US Army Corps of Engineers
Jacksonville District

Corps issues permit and approves deviation for drawdown of East Lake Tohopekaliga

Published Oct. 25, 2019

The U.S. Army Corps of Engineers, Jacksonville District has taken two actions to facilitate an effort to improve water quality and fishing in East Lake Tohopekaliga.

 

The Corps issued a permit to the Florida Fish and Wildlife Commission (FWC) for removal of material from the lake Toho and approved a request from the South Florida Water Management District (SFWMD) for a temporary planned deviation from the Water Control Plan in the Master Control Manual for Kissimmee River – Lake Istokpoga. These actions will facilitate the East Lake Tohopekaliga (Toho) Drawdown and Habitat Enhancement.

 

FWC plans to remove vegetation and other organic material in approximately 100 acres of littoral zone, and prescribed burning of roughly 200 acres of exotic vegetation. The benefits of this project include the reduction of organic sediment and nuisance vegetation; improved recreational fishery habitat and water quality in the littoral zone; improved foraging habitat for the Everglades Snail Kite; and improved navigation and boat access around the lake. Spoil material would be stored in two in-lake disposal islands totaling approximately six acres.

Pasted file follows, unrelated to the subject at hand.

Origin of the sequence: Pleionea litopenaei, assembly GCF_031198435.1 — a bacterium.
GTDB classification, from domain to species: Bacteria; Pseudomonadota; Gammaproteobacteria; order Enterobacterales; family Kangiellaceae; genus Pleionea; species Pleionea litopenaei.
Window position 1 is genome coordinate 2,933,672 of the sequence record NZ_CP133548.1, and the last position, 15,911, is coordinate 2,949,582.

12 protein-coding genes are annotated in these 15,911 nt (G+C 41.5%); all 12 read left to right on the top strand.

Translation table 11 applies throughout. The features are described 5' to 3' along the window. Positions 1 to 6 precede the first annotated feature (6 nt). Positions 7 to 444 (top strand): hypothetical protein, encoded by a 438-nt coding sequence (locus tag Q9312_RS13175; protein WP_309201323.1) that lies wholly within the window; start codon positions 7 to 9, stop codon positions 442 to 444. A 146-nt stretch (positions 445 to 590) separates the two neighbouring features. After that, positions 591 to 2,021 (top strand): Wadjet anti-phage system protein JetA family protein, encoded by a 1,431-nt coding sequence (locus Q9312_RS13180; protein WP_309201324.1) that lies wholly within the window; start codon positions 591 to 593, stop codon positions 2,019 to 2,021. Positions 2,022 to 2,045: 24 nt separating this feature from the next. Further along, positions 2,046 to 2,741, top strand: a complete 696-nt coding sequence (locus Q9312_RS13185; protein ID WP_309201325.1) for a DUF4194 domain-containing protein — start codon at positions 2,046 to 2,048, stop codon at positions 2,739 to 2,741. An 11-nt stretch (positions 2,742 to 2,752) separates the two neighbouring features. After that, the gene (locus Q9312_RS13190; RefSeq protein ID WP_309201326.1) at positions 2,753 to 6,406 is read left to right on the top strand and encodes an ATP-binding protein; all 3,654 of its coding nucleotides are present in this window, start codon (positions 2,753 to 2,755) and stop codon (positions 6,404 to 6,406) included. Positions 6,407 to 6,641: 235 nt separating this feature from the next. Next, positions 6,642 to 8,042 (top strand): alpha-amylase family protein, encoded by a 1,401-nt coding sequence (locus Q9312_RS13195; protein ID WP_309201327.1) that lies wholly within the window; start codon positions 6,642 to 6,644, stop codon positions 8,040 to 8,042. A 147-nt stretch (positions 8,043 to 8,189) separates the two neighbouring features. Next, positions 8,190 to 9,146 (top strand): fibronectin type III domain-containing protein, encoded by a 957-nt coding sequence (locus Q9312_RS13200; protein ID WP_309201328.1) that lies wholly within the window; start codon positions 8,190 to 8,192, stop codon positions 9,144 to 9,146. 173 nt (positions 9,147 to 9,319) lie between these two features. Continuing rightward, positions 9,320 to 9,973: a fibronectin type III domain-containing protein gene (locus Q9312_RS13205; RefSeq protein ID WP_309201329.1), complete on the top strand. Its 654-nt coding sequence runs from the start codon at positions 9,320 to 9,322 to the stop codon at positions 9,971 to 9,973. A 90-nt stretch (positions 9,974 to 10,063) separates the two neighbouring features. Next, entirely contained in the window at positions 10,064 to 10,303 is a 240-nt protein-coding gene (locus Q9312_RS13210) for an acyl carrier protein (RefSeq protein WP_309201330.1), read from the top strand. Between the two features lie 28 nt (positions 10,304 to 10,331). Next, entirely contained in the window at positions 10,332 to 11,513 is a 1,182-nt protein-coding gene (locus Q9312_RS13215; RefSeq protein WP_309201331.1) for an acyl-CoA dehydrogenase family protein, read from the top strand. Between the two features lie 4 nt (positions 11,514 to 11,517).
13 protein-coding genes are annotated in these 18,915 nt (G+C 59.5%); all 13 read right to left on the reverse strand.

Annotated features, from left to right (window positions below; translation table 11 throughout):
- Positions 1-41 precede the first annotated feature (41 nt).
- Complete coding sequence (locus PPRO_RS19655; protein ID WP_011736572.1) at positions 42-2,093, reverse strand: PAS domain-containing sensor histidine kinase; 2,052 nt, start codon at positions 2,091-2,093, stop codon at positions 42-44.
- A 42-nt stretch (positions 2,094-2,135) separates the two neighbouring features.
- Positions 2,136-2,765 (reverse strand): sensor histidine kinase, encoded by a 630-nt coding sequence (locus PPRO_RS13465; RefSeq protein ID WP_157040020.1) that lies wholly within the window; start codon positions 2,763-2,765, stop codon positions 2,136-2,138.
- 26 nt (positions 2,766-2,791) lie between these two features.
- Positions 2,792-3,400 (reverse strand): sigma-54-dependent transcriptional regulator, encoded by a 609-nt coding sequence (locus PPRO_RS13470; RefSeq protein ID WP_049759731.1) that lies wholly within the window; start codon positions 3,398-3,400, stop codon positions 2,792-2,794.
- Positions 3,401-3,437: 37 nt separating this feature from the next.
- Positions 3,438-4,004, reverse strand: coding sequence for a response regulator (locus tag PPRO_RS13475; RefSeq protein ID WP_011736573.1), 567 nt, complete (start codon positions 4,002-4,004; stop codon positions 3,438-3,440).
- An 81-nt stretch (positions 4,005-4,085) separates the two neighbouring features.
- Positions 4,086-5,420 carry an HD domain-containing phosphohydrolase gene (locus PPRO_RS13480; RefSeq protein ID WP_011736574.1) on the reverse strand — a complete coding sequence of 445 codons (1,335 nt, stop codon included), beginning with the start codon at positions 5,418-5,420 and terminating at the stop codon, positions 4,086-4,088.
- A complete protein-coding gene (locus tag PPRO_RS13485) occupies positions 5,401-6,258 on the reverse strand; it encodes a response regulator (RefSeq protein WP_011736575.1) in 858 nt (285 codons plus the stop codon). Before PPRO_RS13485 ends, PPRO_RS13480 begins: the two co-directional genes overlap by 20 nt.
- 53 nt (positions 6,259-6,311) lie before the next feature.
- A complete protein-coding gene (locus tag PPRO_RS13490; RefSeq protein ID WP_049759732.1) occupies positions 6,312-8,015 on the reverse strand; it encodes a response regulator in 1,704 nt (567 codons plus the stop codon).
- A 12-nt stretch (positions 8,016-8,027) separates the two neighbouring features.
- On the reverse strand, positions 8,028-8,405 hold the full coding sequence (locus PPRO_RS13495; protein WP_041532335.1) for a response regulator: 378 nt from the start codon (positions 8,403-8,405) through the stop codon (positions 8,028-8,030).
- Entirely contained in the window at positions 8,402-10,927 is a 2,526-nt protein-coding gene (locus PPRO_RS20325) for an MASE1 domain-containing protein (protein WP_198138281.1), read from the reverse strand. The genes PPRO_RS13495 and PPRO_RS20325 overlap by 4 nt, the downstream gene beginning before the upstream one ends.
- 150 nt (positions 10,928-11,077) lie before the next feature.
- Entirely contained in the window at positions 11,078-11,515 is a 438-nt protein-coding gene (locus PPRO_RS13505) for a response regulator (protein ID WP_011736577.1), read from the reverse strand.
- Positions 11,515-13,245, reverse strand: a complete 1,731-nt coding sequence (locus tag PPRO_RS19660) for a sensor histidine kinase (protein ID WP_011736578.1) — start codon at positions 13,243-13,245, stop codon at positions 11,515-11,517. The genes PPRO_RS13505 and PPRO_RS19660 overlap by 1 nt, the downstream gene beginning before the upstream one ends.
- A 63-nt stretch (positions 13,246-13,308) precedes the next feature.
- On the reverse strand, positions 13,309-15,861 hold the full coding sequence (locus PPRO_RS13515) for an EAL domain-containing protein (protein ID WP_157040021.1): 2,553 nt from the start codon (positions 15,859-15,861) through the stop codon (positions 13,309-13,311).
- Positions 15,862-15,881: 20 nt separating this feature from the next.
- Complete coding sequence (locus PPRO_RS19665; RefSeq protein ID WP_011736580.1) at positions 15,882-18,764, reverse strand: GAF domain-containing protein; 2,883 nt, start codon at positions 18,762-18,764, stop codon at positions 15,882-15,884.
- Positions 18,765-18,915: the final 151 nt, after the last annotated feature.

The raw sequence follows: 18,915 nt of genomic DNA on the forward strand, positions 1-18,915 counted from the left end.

The drawdown of water levels in the lake requires a deviation from the Master Water Control Manual for Kissimmee River-Lake Istokpoga Basin. The approved deviation allows the South Florida Water Management District to conduct a drawdown of East Lake Toho for removal of vegetation and organic material for habitat enhancement. South Florida Water Management District will initiate operations as needed to follow the East Lake Drawdown deviation line.

 

East Lake Toho is an approximately 12,000-acre lake located in Osceola County, Florida within the Kissimmee Chain of Lakes. Water stabilization via the construction of water control structures and pollution from watershed development are major contributors to deteriorating aquatic habitat conditions in East Lake Toho, which require littoral zone rehabilitation.

 

 

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Release no. 19-085